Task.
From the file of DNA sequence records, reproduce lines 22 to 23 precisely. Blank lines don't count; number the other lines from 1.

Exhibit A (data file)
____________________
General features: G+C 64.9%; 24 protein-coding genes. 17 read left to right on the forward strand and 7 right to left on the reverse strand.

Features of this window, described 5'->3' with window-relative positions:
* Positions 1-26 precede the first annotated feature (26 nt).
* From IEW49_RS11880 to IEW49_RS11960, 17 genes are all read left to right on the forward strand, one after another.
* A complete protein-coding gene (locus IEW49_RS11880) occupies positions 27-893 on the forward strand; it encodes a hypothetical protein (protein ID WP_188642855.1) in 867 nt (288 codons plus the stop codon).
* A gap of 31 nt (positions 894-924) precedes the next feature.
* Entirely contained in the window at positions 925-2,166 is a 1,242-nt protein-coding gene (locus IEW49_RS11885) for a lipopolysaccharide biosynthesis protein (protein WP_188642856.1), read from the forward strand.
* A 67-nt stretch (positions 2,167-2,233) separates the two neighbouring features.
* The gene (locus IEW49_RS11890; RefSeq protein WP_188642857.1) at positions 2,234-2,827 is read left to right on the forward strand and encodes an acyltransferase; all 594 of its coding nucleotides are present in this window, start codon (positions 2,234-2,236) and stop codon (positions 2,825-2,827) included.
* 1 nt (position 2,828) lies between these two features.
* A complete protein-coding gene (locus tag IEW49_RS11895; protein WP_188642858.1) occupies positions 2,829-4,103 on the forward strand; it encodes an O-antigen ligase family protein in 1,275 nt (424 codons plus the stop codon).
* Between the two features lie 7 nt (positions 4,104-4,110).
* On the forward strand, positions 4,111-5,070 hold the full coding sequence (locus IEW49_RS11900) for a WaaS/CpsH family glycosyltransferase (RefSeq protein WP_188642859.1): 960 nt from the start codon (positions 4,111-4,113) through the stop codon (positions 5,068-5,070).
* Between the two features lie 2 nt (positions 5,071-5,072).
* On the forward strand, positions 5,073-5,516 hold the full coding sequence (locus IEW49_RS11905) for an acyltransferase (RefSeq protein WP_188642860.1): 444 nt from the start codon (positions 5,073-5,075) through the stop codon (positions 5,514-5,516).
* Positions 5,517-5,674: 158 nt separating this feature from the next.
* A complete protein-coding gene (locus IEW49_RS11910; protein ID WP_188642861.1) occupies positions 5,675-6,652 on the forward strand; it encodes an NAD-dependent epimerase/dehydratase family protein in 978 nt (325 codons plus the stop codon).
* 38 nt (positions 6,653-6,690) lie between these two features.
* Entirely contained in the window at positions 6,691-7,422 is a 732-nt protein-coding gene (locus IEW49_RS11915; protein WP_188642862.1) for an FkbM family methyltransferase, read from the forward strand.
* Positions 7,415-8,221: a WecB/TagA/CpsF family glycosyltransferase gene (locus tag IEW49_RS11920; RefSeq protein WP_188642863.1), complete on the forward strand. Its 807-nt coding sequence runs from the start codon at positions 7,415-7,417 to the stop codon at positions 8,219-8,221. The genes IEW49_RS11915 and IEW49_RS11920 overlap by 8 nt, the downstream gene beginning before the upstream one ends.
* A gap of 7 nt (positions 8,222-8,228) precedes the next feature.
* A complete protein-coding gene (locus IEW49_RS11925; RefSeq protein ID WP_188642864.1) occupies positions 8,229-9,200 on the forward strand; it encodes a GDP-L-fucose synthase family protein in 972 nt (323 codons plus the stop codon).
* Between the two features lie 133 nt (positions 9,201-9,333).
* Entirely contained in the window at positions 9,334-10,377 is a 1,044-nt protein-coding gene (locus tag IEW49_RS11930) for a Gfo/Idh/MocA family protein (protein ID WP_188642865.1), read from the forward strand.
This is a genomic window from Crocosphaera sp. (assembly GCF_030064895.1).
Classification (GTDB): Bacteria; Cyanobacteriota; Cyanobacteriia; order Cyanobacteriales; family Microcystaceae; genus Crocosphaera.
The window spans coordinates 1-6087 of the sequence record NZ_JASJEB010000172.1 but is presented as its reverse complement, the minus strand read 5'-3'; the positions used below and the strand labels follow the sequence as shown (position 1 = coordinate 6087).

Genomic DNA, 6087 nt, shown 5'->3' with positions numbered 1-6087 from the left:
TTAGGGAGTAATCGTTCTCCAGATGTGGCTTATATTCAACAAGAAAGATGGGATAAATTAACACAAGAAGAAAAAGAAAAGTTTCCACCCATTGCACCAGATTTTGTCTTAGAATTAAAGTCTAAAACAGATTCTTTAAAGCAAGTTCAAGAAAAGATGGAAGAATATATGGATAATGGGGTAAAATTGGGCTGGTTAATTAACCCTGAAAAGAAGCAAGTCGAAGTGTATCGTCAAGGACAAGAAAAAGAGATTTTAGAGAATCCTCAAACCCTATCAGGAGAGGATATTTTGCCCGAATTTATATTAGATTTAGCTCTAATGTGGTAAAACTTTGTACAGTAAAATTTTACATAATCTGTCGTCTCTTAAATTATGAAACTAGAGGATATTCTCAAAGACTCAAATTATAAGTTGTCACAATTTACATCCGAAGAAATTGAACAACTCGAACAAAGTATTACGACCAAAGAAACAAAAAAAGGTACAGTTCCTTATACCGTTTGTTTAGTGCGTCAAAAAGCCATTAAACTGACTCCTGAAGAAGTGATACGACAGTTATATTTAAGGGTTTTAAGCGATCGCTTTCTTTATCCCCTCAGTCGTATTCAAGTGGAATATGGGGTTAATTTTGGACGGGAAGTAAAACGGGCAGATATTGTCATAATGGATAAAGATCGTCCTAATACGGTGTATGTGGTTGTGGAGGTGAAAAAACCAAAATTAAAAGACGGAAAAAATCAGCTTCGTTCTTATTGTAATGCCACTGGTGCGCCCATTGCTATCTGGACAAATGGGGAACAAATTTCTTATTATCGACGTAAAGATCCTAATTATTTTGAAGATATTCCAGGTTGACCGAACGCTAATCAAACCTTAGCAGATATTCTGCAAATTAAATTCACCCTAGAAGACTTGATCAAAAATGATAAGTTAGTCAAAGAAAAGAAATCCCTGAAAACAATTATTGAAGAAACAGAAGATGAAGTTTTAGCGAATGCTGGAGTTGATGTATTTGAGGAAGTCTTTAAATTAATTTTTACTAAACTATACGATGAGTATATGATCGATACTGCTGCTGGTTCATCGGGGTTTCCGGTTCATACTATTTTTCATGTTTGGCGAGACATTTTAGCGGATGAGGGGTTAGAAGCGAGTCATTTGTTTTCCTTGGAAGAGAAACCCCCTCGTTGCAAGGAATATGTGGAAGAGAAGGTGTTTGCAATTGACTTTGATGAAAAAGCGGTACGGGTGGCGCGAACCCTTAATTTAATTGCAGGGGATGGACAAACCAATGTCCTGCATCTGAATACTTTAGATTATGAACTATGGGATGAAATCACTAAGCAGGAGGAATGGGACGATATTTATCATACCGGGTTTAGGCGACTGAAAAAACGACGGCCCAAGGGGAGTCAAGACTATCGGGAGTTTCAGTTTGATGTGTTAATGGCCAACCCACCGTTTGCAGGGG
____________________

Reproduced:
* A complete protein-coding gene (locus IEW49_RS11925; RefSeq protein ID WP_188642864.1) occupies positions 8,229-9,200 on the forward strand; it encodes a GDP-L-fucose synthase family protein in 972 nt (323 codons plus the stop codon).
* Between the two features lie 133 nt (positions 9,201-9,333).